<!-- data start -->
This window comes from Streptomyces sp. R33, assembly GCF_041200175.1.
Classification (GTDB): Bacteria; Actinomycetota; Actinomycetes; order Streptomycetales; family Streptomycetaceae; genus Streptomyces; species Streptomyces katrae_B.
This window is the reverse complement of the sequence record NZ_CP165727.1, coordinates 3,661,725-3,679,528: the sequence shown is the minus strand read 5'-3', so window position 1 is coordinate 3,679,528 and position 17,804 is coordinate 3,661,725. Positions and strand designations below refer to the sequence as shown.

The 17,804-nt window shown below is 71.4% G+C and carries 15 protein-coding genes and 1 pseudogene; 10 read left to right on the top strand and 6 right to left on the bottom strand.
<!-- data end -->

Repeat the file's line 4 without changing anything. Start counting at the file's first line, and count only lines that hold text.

The 17,804-nt window shown below is 71.4% G+C and carries 15 protein-coding genes and 1 pseudogene; 10 read left to right on the top strand and 6 right to left on the bottom strand.